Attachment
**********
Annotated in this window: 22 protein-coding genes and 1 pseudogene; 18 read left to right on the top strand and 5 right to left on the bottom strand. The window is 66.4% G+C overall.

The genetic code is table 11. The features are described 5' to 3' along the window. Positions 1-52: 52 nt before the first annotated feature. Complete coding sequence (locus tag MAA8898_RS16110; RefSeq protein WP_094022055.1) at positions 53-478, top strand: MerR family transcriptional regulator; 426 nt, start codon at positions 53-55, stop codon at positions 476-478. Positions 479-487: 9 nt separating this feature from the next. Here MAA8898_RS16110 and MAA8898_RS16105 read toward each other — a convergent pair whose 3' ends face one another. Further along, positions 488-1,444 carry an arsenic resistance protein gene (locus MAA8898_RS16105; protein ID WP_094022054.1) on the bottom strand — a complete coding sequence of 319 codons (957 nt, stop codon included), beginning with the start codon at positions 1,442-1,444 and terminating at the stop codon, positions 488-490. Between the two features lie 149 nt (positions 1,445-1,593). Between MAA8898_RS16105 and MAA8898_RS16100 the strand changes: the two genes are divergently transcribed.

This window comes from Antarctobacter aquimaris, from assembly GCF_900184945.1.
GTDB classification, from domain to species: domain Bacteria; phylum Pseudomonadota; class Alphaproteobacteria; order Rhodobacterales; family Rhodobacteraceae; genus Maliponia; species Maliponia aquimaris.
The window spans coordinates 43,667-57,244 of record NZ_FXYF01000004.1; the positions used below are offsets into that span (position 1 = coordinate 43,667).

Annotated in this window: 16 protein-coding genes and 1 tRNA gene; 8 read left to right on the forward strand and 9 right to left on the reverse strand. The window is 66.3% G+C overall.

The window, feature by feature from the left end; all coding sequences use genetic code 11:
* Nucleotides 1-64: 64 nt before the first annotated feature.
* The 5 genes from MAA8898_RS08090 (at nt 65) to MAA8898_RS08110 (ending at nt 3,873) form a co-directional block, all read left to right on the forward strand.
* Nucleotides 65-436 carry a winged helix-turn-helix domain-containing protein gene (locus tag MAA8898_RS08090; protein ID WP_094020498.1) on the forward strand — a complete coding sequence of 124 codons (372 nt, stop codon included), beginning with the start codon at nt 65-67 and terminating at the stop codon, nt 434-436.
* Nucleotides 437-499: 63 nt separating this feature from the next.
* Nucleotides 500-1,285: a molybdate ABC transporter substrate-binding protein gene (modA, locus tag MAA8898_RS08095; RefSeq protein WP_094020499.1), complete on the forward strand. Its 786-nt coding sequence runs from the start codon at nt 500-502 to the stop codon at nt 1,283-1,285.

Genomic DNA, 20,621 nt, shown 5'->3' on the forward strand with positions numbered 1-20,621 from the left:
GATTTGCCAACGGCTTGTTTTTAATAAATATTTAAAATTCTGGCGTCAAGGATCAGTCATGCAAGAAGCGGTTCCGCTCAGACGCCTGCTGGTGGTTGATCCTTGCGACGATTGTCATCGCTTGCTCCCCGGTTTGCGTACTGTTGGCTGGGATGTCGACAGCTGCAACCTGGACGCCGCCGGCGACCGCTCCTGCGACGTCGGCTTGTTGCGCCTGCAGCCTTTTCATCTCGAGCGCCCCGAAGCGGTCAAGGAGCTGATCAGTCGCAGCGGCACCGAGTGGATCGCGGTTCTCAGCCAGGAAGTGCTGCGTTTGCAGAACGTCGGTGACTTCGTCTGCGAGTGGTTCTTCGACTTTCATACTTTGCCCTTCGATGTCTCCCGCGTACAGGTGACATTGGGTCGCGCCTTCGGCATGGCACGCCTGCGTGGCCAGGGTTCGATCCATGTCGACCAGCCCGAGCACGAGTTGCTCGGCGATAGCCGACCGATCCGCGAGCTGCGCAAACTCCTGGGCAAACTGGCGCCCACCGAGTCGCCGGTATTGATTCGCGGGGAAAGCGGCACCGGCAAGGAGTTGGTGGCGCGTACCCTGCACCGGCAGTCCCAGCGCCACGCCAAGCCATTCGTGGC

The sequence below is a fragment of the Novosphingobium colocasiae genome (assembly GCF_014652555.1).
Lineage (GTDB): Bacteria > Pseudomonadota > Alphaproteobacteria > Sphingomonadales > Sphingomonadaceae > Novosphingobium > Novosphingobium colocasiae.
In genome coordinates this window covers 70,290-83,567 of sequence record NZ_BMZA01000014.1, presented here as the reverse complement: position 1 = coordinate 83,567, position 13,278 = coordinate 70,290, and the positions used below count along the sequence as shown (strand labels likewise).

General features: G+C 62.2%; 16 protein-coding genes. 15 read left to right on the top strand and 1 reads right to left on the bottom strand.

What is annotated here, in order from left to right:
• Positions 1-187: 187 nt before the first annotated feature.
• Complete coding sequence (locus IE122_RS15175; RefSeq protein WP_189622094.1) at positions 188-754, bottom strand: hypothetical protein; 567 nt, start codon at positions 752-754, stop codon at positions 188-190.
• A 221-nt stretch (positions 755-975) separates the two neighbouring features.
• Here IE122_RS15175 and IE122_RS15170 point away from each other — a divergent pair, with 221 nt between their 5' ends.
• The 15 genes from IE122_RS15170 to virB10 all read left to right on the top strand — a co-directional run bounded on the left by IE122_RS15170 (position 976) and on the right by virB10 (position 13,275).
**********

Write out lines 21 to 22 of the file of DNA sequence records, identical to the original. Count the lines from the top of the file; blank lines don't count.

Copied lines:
• Complete coding sequence (locus IE122_RS15175; RefSeq protein WP_189622094.1) at positions 188-754, bottom strand: hypothetical protein; 567 nt, start codon at positions 752-754, stop codon at positions 188-190.
• A 221-nt stretch (positions 755-975) separates the two neighbouring features.